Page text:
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Market sectors : Solar Cooling
Up to 21% of all final energy use and feedstock in manufacturing industry can be provided by renewable energies by 2050, concludes UNIDO, the United Nations Industrial Development Organisation, on this report published in 2010.
The publication sheds some light on the use of renewable energies (biomass, solar thermal, heat pumps) in industrial applications. Although widely known for its use in residential applications, renewable energies are less common in manufacturing.
This paper is taken from the proceedings of the 2nd PALENC conference and 28th AIVC conference on Building Energy Cooling and Advanced Ventilation Technologies in the 21st Century. It explores the potential cooling demand in a dwelling in the UK and the potential use of solar thermal cooling systems. As UK Building regulations demand better insulated and more airtight new buildings, the demand for cooling as begun to escalate in UK new build dwellings.
This presentation was given as Tsinghua University in 2011, and gives a chronological overview of the rapid development of China's solar thermal market since 1978, where research first began. The research projects described in the presentation have successfully commercialised solar water heating, which had a 50.8% market share of Chinese water heating in 2008.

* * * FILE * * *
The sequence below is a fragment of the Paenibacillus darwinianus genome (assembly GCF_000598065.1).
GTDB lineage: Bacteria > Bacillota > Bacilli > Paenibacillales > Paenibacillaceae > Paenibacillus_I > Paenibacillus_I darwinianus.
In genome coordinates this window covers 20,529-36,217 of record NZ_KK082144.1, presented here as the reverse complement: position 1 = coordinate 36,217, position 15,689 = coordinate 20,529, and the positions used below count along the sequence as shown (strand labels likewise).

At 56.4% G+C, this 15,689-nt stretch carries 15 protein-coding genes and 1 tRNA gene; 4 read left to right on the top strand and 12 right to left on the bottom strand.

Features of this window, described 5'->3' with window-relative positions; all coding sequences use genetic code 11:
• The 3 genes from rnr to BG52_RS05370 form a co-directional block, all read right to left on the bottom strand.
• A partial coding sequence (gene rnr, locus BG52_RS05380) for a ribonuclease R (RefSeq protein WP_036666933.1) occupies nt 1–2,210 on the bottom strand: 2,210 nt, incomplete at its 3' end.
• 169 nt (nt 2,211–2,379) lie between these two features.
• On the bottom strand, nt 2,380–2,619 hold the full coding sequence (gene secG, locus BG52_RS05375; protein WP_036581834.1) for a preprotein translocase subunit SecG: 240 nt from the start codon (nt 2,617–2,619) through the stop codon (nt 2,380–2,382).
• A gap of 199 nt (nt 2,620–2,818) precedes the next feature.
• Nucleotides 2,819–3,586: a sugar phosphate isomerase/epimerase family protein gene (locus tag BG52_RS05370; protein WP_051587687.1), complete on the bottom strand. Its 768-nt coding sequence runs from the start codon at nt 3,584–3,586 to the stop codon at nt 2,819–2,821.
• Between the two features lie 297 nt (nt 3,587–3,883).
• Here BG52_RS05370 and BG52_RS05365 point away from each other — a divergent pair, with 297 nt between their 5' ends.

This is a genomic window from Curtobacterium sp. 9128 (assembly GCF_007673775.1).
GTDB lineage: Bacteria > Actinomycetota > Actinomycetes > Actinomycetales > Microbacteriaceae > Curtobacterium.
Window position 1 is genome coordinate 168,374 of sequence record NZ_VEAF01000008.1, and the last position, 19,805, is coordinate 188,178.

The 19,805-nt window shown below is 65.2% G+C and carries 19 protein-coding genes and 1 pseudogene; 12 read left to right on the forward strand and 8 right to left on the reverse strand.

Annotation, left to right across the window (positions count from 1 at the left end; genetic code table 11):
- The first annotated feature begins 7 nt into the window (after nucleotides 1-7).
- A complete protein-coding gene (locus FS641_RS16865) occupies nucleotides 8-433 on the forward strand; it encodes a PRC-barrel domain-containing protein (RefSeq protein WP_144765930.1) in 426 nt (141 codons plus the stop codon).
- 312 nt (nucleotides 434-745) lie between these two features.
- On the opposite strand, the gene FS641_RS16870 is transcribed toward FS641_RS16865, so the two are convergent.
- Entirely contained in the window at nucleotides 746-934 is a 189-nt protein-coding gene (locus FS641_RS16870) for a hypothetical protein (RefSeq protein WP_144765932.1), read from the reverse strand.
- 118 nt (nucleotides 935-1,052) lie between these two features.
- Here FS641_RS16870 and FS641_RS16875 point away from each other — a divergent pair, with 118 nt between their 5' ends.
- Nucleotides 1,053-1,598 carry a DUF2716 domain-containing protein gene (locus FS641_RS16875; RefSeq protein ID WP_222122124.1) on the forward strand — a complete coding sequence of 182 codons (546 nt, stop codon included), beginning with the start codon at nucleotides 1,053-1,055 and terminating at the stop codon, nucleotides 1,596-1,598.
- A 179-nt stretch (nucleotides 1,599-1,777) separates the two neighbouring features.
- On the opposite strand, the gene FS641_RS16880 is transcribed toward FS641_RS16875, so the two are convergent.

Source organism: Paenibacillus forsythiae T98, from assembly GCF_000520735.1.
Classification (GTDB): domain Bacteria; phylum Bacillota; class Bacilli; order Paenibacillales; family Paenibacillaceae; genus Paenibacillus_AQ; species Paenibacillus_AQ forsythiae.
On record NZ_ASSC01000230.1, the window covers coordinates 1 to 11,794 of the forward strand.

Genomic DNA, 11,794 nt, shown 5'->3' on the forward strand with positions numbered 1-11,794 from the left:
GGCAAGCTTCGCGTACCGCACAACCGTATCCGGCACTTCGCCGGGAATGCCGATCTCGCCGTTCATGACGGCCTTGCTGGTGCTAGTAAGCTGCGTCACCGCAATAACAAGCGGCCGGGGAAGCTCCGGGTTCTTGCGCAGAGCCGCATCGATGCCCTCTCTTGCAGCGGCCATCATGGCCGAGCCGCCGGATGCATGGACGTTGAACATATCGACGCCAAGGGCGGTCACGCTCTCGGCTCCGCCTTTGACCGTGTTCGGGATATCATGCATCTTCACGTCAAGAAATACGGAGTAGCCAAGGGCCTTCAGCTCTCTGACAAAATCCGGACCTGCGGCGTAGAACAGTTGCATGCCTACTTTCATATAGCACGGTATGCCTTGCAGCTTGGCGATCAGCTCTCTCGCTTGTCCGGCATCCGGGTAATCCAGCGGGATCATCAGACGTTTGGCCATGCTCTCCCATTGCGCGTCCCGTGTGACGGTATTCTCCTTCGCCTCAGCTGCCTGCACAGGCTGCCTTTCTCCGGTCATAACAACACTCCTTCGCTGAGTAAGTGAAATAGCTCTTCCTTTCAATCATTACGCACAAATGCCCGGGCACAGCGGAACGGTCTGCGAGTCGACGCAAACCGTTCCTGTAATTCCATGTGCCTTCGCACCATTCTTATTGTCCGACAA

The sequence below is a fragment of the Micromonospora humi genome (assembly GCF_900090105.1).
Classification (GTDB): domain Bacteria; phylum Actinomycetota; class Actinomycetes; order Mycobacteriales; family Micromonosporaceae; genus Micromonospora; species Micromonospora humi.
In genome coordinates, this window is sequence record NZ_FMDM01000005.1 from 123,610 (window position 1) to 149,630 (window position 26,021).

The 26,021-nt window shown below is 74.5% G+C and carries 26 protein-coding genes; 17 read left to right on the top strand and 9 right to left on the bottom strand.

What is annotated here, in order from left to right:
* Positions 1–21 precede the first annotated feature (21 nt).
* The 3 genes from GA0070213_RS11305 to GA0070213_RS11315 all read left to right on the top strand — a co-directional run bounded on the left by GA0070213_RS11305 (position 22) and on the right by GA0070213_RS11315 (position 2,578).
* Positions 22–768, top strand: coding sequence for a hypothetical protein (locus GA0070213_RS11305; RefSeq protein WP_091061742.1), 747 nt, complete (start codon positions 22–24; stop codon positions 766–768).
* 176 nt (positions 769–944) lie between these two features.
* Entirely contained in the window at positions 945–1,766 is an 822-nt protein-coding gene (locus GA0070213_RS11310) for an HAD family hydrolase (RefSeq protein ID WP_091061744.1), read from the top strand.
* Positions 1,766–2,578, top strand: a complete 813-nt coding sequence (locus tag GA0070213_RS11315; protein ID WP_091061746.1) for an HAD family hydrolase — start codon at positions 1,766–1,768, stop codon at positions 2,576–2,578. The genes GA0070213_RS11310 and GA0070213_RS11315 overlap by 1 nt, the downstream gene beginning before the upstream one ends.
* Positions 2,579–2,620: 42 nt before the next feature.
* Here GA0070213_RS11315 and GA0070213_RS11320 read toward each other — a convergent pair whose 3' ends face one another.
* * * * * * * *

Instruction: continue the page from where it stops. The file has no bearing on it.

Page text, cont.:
This presentation was given by Professor Christopher Menke at the Hanoi Energy Expo in 2010. It gives a detailed overview of global solar thermal market development, including information on global and national capacity and market growth (for example an increase in collector installations in 2009 of 25% compared with 2008). A differentiation is made between the Thermosiphon systems preferred in Asian, African and ME countries; and the pumped systems that are more common in Europe, the US and Australia.
This presentation was given by German consultancy SiNERGi in 2009, and gives a broad overview of the solar thermal market in Europe, with a specific focus on Germany. It describes how the European market has broadened from predominantly domestic solar water heating systems to include a high share (45%) of combined systems for DHW and room heating, as well as growing numbers of collective systems and district heating systems.